Because the preference is to perform limb-sparing surgery for sarcomas of all types, if possible, the number of major amputation specimens received in the surgical pathology laboratory has greatly decreased. Most extremity sarcomas are removed with wide local excision, usually combined with preoperative or postoperative radiotherapy. Ideally, such specimens are received fresh and unfixed so that tissue for ancillary studies can be obtained. As with many other surgical specimens, the margins should be marked with permanent ink and blotted dry before the dissection of the specimen. After the incision, the gross characteristics of the tumor should be noted. If malignancy is suspected, a careful assessment of the tumor as to its surroundings is mandatory. This includes the location of the lesion (e.g., subcutis, muscle), its size, its relation to vital structures (e.g., bone, neurovascular bundle), and the relative amount of necrosis, if it can be judged grossly. Size is important for providing an accurate T descriptor for the surgeon if the lesion is a sarcoma. Lesions less than 5 cm are classified as T1, whereas those larger than 5 cm are classified as T2. An assessment of the degree of necrosis is important for untreated sarcomas because this parameter is used in most grading systems, including the French (FNCLCC) system. The extent of necrosis in lesions treated with preoperative irradiation or chemotherapy is also important to note because it helps the clinician assess the efficacy of therapy, although it does not carry the same implication as necrosis in an untreated lesion. Often, the gross appearance of the tumor is deceptive. Sarcomas may appear well circumscribed, and benign tumors occasionally infiltrate. Use of the term encapsulation can be misleading and can invite inadequate excision by shelling out, or enucleating, the tumor. In reality, sarcomas lack a true capsule and instead are surrounded by a compressed zone of normal tissue, known as a pseudocapsule .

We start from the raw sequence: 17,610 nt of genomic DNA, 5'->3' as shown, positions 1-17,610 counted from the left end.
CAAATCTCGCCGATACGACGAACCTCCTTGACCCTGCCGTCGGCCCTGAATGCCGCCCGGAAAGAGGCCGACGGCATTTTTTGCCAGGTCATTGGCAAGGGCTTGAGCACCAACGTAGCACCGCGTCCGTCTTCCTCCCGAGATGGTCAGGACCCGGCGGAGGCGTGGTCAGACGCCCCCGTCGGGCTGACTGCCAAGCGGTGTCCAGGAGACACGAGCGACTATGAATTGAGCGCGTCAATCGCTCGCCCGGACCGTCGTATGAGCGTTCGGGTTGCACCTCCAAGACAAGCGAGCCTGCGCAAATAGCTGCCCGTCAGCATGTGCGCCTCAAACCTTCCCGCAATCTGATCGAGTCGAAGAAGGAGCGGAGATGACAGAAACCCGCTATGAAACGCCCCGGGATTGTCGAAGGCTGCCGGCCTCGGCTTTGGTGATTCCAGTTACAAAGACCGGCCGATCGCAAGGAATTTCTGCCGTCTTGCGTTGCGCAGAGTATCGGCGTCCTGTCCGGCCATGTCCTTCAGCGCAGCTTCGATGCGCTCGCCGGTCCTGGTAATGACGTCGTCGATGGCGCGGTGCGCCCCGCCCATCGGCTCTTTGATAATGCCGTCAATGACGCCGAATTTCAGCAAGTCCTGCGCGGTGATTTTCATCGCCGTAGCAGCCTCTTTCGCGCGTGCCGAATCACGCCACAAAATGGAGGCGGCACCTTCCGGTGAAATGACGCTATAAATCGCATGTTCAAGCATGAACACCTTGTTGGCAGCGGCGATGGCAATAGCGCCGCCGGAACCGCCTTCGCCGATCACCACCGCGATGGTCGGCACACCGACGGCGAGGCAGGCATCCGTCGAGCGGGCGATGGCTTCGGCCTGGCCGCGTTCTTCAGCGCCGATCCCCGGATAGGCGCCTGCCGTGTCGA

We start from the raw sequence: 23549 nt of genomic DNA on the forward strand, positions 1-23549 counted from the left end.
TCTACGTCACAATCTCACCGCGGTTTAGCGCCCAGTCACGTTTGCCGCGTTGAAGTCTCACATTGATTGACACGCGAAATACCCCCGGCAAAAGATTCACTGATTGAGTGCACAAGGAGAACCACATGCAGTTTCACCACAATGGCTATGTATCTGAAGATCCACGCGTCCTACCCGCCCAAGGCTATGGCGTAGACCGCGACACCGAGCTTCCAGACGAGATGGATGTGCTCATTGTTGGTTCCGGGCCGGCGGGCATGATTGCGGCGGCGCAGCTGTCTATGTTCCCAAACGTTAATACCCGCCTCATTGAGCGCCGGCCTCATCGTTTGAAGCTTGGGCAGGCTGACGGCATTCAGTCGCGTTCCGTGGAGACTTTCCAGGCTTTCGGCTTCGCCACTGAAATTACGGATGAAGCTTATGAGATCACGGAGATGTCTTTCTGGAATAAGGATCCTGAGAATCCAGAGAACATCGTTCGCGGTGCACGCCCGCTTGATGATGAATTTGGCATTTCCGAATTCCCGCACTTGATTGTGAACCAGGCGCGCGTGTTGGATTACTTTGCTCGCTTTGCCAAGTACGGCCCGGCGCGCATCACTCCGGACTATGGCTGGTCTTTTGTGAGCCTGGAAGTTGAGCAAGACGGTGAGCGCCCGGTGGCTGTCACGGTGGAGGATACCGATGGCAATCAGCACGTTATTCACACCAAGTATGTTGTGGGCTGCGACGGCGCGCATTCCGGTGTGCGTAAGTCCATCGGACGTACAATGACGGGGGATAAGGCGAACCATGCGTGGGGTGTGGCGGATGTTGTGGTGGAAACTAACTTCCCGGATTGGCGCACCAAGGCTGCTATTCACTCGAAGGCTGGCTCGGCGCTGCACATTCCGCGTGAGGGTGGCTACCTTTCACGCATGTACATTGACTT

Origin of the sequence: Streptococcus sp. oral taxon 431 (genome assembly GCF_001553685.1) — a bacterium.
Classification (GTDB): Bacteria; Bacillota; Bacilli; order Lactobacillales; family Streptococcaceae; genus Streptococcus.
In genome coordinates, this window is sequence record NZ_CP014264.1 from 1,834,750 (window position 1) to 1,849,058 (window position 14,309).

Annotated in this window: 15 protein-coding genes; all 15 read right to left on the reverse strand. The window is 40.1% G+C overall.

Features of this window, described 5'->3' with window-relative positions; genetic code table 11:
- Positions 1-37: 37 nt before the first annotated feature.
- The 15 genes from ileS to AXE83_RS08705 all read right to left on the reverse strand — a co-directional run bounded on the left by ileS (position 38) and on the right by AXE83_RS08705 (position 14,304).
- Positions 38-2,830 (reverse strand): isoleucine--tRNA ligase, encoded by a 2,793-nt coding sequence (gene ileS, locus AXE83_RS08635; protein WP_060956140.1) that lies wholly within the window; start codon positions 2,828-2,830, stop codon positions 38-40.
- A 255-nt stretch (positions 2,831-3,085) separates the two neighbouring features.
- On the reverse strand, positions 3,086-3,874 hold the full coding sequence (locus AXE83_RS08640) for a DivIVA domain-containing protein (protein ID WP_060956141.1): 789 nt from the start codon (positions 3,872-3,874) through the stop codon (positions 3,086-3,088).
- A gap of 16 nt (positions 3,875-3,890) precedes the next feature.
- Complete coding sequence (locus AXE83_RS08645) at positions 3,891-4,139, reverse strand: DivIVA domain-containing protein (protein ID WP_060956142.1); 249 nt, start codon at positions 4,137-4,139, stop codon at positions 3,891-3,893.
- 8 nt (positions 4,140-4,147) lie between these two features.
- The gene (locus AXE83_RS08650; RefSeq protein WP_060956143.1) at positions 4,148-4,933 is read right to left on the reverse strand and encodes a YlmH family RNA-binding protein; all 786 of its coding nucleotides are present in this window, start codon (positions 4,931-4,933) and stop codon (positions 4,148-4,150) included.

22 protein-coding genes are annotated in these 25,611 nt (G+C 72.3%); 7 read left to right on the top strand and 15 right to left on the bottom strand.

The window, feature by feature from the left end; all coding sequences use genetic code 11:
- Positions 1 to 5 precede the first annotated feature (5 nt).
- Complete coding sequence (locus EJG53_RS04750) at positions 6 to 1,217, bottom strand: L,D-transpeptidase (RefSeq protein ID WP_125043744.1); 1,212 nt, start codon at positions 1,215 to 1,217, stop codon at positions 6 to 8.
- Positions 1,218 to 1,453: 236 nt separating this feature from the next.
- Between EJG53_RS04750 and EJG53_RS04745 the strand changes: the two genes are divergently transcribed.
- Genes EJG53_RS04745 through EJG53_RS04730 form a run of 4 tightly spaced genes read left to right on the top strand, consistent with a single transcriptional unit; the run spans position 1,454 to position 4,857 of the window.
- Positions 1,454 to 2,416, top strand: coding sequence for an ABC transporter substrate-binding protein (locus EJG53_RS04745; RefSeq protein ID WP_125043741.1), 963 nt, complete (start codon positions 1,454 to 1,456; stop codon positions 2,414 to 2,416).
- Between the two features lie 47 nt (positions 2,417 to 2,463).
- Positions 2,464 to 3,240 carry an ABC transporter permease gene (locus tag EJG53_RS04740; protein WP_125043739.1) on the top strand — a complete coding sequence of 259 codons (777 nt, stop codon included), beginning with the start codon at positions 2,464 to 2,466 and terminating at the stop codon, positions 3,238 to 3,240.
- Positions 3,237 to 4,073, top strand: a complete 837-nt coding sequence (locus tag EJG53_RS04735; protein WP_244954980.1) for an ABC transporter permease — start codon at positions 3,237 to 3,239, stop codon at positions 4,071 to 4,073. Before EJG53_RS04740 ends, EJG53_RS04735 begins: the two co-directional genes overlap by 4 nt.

There are no rigid guidelines for sampling soft tissue tumors; to some extent, sampling is dictated by the specific case. In the case of a known benign lesion, a few representative sections suffice (or the entire lesion if it is small). With a sarcoma, the questions to be answered are different. For example, it may be less important to submit numerous sections for a high-grade sarcoma than for a low-grade lesion in which the sampling is being driven by the need to rule out the presence of high-grade areas. We generally obtain one section for each centimeter of tumor diameter, with no more than about 10 sections if the lesion appears more or less uniform. Representative sections of the margins or sections designed to show impingement of vital structures are also obtained. We select blocks for margins judiciously, depending on the gross appearance of the lesion. Lesions several centimeters away from a margin seldom have positive margins microscopically, so extensive margin sampling in these situations is less critical than with excisions containing grossly close margins. One notable exception is epithelioid sarcoma, a lesion that may be grossly deceptive in its clinical extent. Digital images can be useful for providing visual data as to the orientation of the specimen and sampling sites.
Most specimens are handled adequately as described previously. In diagnostically challenging cases, it is useful to have frozen tissue in reserve if ancillary studies are required. Even though the ability to perform molecular tests on formalin-fixed material has significantly diminished the need to have fresh tissue on every case, freezing tissue is an excellent practice, particularly because frozen tissue is often a requirement for patient entry into national protocols (e.g., childhood rhabdomyosarcoma). Approximately 1 cm 3 is sufficient, although less is acceptable from small biopsy specimens. The tissue should be cut into 0.2-cm fragments, stored at −70° C, and shipped on dry ice, if necessary.
The first and most important step in reaching a correct diagnosis is careful scrutiny of conventionally stained sections at low-power magnification. Useful microscopic features that can be identified at this point include the size and depth of the lesion, its relation to overlying skin and underlying fascia, and the nature of the borders (e.g., pushing, infiltrative).